"In our business, we can't expect fundraisers to hit a home run their first time at bat," says Tom Maness, Associate Vice President for Annual, Major and Planned Giving at Children's Hospital Foundation in Washington, DC. "Rather, it takes a few swings, some misses and careful progress around the bases to win."
Maness knows—he's worked in fundraising for nearly twenty years, and has a special passion for coaching major gift officers. He relies on a tried-and-true analogy to help his people succeed. "I've been talking about gift cultivation in this way for so long that I actually don't recall if it was someone else's metaphor, or something I came up with on my own."
Maness likens the pursuit of major gifts to a game of baseball. As in baseball, gift officers are more likely to win points for the team when they're coached and measured during every stage of play. "Measuring key activity can help us see who is on their way to major league success, and who needs help," explains Maness. His metaphor for acquiring major gifts is "a helpful way to think about and monitor our overall program, as well as the activity of each officer."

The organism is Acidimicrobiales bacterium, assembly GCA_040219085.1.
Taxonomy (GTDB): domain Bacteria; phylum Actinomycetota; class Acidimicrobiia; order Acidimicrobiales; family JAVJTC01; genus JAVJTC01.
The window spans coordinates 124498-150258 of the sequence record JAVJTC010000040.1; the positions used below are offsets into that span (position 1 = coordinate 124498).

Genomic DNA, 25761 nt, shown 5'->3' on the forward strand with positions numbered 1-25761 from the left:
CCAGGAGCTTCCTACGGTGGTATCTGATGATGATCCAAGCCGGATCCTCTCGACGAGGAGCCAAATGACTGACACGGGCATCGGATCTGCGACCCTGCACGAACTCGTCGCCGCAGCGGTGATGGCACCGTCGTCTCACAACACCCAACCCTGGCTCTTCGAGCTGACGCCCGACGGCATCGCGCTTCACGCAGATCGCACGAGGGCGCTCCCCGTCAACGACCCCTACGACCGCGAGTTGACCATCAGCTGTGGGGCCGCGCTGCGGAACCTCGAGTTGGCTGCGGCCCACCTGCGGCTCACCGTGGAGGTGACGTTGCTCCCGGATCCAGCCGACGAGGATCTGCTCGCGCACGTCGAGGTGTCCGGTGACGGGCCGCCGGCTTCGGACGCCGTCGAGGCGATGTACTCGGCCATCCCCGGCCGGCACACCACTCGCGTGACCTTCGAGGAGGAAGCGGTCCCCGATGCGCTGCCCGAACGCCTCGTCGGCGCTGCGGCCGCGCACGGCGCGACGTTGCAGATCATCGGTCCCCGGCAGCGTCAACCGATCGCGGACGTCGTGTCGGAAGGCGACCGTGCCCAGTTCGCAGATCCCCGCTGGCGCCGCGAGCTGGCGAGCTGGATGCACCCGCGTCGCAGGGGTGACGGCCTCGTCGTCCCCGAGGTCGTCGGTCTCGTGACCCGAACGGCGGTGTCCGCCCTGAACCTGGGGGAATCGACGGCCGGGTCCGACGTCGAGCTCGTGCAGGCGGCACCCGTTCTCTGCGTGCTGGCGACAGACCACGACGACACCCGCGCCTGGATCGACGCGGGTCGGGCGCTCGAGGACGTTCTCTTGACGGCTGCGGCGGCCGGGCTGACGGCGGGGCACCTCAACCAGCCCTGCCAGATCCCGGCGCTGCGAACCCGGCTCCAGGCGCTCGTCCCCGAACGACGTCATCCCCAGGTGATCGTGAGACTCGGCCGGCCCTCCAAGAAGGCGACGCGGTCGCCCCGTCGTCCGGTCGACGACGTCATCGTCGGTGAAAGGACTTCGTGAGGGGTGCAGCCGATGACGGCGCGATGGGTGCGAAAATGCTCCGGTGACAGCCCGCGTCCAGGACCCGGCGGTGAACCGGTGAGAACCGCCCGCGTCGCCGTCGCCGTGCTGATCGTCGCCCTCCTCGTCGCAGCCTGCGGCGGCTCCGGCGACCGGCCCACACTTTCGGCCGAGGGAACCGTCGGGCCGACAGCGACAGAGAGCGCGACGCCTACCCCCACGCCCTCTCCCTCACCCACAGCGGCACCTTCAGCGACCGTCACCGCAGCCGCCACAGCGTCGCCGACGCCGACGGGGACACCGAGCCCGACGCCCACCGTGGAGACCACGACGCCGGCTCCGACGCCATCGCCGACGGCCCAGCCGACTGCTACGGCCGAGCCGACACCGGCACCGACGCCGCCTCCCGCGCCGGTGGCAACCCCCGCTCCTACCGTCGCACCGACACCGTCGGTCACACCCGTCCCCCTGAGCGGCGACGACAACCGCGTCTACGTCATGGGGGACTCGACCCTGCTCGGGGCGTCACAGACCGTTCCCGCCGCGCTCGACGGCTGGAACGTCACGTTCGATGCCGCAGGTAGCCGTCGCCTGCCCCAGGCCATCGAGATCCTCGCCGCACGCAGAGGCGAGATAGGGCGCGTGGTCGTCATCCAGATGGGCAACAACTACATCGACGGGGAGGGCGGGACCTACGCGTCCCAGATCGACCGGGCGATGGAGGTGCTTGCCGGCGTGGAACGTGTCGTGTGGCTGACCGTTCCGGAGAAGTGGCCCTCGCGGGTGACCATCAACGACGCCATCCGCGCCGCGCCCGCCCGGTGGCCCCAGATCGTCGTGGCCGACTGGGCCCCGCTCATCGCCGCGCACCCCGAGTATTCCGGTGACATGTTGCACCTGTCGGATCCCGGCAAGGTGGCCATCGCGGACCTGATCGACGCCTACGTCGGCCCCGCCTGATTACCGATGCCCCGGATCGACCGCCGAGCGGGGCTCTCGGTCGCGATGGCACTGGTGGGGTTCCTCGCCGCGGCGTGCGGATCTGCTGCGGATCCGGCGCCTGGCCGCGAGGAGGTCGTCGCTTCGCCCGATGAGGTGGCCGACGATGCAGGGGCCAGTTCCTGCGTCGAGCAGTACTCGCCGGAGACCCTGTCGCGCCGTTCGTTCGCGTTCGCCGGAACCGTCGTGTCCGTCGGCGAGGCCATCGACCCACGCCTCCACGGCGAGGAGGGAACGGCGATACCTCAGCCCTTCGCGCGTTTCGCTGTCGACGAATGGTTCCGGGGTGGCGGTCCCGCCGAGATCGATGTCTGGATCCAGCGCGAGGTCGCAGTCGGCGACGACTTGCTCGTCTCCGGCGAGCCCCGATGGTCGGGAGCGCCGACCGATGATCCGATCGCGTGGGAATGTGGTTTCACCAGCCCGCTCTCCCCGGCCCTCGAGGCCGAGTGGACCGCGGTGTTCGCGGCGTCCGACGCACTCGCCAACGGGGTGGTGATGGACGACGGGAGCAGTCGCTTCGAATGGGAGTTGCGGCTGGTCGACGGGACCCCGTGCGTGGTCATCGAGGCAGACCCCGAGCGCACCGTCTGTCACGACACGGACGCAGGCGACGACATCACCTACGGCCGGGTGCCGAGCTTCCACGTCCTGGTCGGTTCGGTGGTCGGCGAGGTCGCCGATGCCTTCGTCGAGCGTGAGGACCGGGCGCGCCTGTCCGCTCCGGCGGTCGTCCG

1st base = Meeting and building rapport with the prospect. This can take several meetings, plus advice from a mentor with experience, before a player should head toward second base.
2nd base = Briefing the prospect. At this point, the officer shares information about a specific project or area that might fit the prospect's support.
3rd base = Asking the prospect for a specific gift
Home = Gift
This deceptively simple rubric helps Maness identify success in-progress, as well as situations where an officer might need an assist.